If you love cooking and would like to incorporate more seasonal and local ingredients into your meals, then you have come to the right place. As a Seasonarian, cooking is all about sourcing your ingredients as sustainably, seasonally and locally as you can. But don’t panic! You don’t have to suddenly rethink all of your meal plans, buy lots of expensive ingredients or do everything perfectly. There is no perfect way. Cooking as a Seasonarian simply requires you to be mindful of where your food comes from and make your own choices from there. To discover some delicious seasonal recipes, head to our recipe page.
Cooking Seasonally: a Chef's Point of View
Bristol based chef Jake Mills is known for his local and organic way of cooking. As well as sourcing many of his ingredients from local farms, his resourceful cooking practices limit the food waste he creates while cooking. Although Jake has Coeliac disease, he believes that being a Seasonarian is inclusive of all dietary requirements and choices.
“I am a strong believer that anything that can be grown in the UK should be grown in the UK, and that’s what our main diet should consist of. Once in a while it’s nice to have a pineapple or a mango, but the fact that exotic fruits are so easily accessible means no one really considers how they came to be on our supermarket shelves or the impact they have by being there,” says Jake.
“When it comes to meat, buying smaller amounts of locally sourced meat is the way forward. It is much better for the environment than getting meat that has travelled a long way to reach your plate.”
“The Seasonarian traffic light system is a great idea. It takes the pressure off trying to change everything at once and makes you feel like you are really making a difference. I think the Seasonarians movement is great because it puts a framework around the way of living we should all be striving for, and gives clear guidelines on how to achieve this.”
Head to Jake’s Instagram to keep up to date with his recipes and cooking events.
Chef Jake Mills – My Favourite Seasonarian Style Recipes
Bone Broth – This meal is often overlooked and deemed as too complicated for home cooking, when in fact it is incredibly easy to make. Just take some roasted, locally sourced bones, a few local vegetables (such as carrots, leeks and onions) and some aromats, then simmer gently in a pan for 24 hours. As the vegetables can be past their prime, broth is a great way to use up trimmings you would normally throw away; freezing them throughout the week is a great tip. I usually source my bones from Coombe Farm in Somerset, which for someone living in Bristol is about as local as it gets. Once your broth is complete, the possibilities are endless. You can use it as a stock, a liquid for braising meats or add some soy sauce (tamari sauce if you are a coeliac or vegan) and make some ramen.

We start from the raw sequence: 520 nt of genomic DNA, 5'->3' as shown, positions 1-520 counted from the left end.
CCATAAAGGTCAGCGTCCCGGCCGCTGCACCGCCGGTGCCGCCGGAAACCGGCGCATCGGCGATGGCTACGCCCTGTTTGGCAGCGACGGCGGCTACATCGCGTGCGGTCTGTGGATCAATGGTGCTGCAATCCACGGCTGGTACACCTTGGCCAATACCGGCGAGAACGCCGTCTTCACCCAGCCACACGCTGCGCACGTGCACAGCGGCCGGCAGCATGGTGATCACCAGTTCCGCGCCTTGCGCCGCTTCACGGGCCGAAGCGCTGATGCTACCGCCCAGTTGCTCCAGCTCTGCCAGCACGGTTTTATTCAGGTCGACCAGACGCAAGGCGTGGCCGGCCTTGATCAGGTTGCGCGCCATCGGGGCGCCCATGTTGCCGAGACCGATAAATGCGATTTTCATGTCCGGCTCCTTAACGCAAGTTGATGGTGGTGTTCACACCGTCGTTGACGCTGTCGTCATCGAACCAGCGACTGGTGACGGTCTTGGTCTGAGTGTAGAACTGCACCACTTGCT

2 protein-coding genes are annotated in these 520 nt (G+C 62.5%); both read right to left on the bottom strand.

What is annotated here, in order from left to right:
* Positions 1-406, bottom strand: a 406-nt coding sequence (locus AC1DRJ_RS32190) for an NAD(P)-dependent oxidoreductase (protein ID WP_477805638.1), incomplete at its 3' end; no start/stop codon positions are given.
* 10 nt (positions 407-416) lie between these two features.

Carrot, Ginger and Turmeric Fritters with a Honey Mustard Dipping Sauce –Whether it is a picnic in the sun, a garden party or just a light snack, these fritters are both healthy and easy to make. They are gluten free and can easily be made vegan by replacing the egg with water. The main components of this recipe can easily be sourced from the UK, and I would recommend your local health food shop or farm shop for the best tasting ingredients. You may want to consider using rapeseed oil instead of olive oil as olive oil is usually sourced from outside the UK, however rapeseed oil can interfere with the use of Vitamin E in the body. Although sourcing food locally is important, so is taking care of yourself, so every now and again an exception has to be made and that is okay. Don’t forget to save any veg trimmings from this recipe in the freezer as they would be great in a bone broth!
For the Fritters:
- 300g finely grated carrot
- 2 cloves of garlic finely chopped
- 1 red onion finely sliced
- 2 inch piece of ginger finely chopped
- 50g gram flour
- 50g gluten free plain flour
- 3tsp ground turmeric
- 1 egg
- Salt and Pepper to taste
Once the carrot is grated, squeeze out some the water with your hands and place them in a large mixing bowl. This will keep the mixture from being too wet and give you a lovely glass of carrot juice to enjoy whilst you cook.
Next add all the ingredients in with the carrots and mix thoroughly with a metal spoon. Don’t use your hands or a wooden spoon as both would get stained by the turmeric.
Over a medium heat, warm up a frying pan with about 1cm of oil in. Once up to temperature, place spoon fulls of the mixture gently into the pan and use the back of the spoon to squish them down into small patty shapes.
Fry a few at a time for 3-5 minutes per side until golden brown and crispy, then place onto some paper towels to dry off the excess oil.And that’s it, your fritters are ready to serve!
For the Dipping Sauce;–
- 15g wholegrain mustard
- 15g local honey
- 10g apple cider vinegar
- 70g olive oil (preferably extra virgin)
Simply weigh out the ingredients into a glass jar, screw the lid on and shake thoroughly until well combined. Set honey will work just as well as ruby honey but will just require a bit more shaking.